2. The near-term impact has benefited many, particularly the hospitality industry, but for the street-level entrepreneur, the economic boon has not been realized. We saw tons of street vendors, mostly guys, trying to sell their wares at busy intersections and highway off-ramps, all with the hope of making a few extra bucks from the World Cup.   A July 1, ESPN Soccernet article on street vendors hawking replica jerseys, vuvuzela,s country flags, and other tchotchkes highlighted the issue well.  The author writes

Shame (the surname of an interviewed vendor) had high hopes for this World Cup. But the World Cup has no place for him…The difficulty in converting the World Cup into cash threatens to taint the tournament’s legacy for the locals. “After the World Cup, us Africans must gain some benefit from it,” Mufandaedza (another intereviewed vendor) said. “I thought that if I tried to sell something, I can benefit something. As Africans in one’s life, this is the only golden opportunity to make money for us.

The author continues:

But for the vendors, this tournament has yielded little but disillusion. “We are very disappointed. Very, very disappointed,” said vendor Billy Banda, 23, in his deep voice. “We were chased out.”

For full article, click here: http://soccernet.espn.go.com/world-cup/columns/story/_/id/5307563/ce/us/leander-schaerlaeckens-rough-life-johannesburg-street-vendors?cc=5901&ver=us

3. But the long-term benefits might be very real.  I cite two benefits in particular; one economic and one social.

Firstly, South Africa hosted (and is still hosting) a world-class event; the stadiums were immaculate, the new infrastructure was functioning properly, the airports were impressive.  Security was a little more lax then expected, but everything went off without a hitch.  Hospitality was typically South African, meaning warm, welcoming, and without pretense.  Of course, there were areas for improvement such as the system of shepherding people out of the stadiums to the park-and-ride areas or the Bus Rapid Transit (BRT).  But putting on a world-class event, in a country that still suffers from a (generally) unfair reputation for being dangerous, will hopefully prove the doubters wrong and change a few opinions.  As South African Finance Minister Pravin Gordhan was quoted in a Buanews article:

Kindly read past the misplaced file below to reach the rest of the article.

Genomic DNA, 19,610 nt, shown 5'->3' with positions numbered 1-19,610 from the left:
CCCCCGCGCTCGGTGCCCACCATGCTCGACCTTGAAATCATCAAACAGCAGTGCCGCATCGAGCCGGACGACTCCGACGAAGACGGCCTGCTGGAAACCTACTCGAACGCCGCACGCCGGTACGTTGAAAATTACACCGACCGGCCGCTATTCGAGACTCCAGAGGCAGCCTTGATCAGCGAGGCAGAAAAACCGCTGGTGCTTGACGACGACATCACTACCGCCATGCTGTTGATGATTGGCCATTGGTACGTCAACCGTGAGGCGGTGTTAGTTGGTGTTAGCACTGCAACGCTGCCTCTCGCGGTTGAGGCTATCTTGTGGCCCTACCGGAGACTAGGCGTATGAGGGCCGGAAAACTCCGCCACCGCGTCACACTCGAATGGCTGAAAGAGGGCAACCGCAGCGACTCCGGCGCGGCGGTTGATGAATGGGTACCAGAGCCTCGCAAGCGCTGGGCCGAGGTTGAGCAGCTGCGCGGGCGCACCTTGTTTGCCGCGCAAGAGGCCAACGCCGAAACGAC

“Today, we have earned the reputation of a country that can actually deliver, and that is good for future growth,”

He added that the event had helped to bring an end to the Afro-pessimism that had dominated foreign media for years.

And after talking to many folks who had made this their first trip to South Africa, it was resoundingly clear that it wouldn’t be their last; if anything, that sentiment will be one of the longer-term economic benefits of the World Cup.

To see the full article, click here: http://www.southafrica.info/2010/benefits-020710.htm

Secondly, the social impact was something I definitely didn’t anticipate.  South Africa is still a young democracy, where only 16 years have passed since the end of Apartheid.  And in a country where racial oppression is such a defining part of it’s recent history but post-racialism is what’s been touted since the end of Apartheid, it was sometimes difficult to parse between what was reality and what was idealism over the last decade or so.  But seeing people of every color get behind Bafana Bafana, the South African soccer team, and the national flag, was truly remarkable.  To see every car on the road flying some sort of South African paraphernalia was inspiring.  In a country where sport defined racial lines as much as color (rugby and cricket were for white South Africans; soccer for black South Africans) it was amazing to see people of every color supporting their soccer team.  One poignant moment was at the opening game, South Africa vs. Mexico.  An older white man and a guy who appeared to be in his late 20’s and who appeared to be the older man’s son were sitting in front of us.  The younger guy was enthusiastically explaining some of the rules of the game to his father and describing some of the players.  The older man had a wide-eyed look and a huge smile on his face.  This scene would not have taken place at a soccer game in South Africa even a few years ago.  And this is just one anecdotal example, but it seems that the World Cup truly has helped bring the country a little closer; brought the races, which still have their differences, a common reference point of understanding.  And hopefully, all of the young children, of all races, who came to the games and had a wonderful time, will carry that spirit of post-racialism and optimism into the future.

South African President, Jacob Zuma, summed this up well in a recent interview with FIFA: